Overview of Thai labor law
In the Land of Smiles, a series of laws and regulations govern a set of employee-employer relationships. These laws cover, among other things, working hours, holiday and leave, sick pay, severance, and overtime.
Unless clearly stated, all laws apply to Thai and foreign employees. Thailand’s Ministry of Labor (MOL) is the primary agency charged with setting and enforcing minimum employment standards.
Some of the most important Thai labor laws are:
- Labor Protection Act B.E. 2541 (1998)
- Labor Protection Act B.E. 2551 (2008)
- Labor Relations Act (No. 2) B.E. 2518 (1975)
- Social Security Act of 1990 as amended in 1999
- Workmen’s Compensation Act of 1994
- State Enterprise Labour Relations Act B.E. 2543 (2000)
- The Labour Court and Labour Court Procedure B.E. 2522 (1979)
- Thai Civil and Commercial Code
- Provident Fund Act B.E. 2530 (1987)
- Alien Employee Act B.E. 2521 (1978)
- Employment and Jobseeker Protection Act B.E. 2528 (1985)
- Royal Decree on Managing the Work of Aliens B.E. 2561 (2018)
As a rule, Thai labor laws favor employees over employers. Therefore, it is imperative to seek professional advice in preparing employment contracts. Correctly drawn-up contracts protect everyone’s rights and avoid costly legal wrangling.
Although Thailand does not require written employment contracts under all circumstances, it is good to provide written agreements. The country imposes strict rules regarding working terms and conditions, and there is always the possibility of misunderstandings, so the best practice is to write things down. Business operators must provide a worker with a copy of a written employment contract immediately after signing.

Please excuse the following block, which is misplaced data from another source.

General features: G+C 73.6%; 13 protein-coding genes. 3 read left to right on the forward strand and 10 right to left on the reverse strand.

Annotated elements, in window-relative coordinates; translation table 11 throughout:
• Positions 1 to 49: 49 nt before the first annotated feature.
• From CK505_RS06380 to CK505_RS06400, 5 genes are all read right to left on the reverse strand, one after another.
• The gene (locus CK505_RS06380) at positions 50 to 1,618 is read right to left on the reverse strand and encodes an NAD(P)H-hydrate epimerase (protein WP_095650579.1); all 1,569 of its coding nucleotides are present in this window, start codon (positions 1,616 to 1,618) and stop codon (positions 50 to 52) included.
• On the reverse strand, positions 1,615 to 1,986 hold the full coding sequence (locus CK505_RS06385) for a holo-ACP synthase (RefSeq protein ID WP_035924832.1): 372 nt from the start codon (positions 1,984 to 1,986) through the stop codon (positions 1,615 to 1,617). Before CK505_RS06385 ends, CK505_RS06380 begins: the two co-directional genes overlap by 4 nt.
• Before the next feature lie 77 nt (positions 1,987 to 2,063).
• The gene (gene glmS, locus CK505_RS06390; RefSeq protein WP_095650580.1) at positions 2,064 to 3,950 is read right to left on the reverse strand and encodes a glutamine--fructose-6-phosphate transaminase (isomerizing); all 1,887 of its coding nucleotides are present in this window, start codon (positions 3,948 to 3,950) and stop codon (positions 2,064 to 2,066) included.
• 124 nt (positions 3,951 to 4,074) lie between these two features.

If your company employs ten or more workers on-site, you are required to post written work rules. These rules—published in both Thai and English for foreign workers—must be filed with the district labor office. They need to include the following information:
- Working hours
- Breaks during the workday
- Holidays, rules for taking them, and working during holidays
- Overtime work
- Timing and venue for basic, overtime, holiday, and holiday overtime payments
- Leave and rules for taking leave
- Discipline and punishment
- Complaints procedure
- Termination of employment
- Severance and special severance pay
If you employ 20 or more people at your workplace, you must provide written agreements about working conditions.
Thai employees are entitled to rest, sick leave, annual leave, and holidays. They are also entitled to receive payment for their work in the form of wages, overtime, holiday, and severance pay. Other entitlements include the right to receive salaries in case of termination and restrictions on suspension from work.
Some of these entitlements, including maternity leave, changed with an amendment to the LPA on April 4, 2019. That amendment also makes clear that employers are prohibited from gender-based wage discrimination.
Payment-related entitlements are subject to so many unique circumstances that this article will not discuss them in detail. However, here is an up-to-date rundown of some of the many entitlements Thai workers enjoy regarding time off:
Maternity and paternity leave
Pregnant employees used to be entitled to 90 days’ leave for each pregnancy. Although the 2019 amendment extended that leave to 98 days, employers are only required to pay 45 days.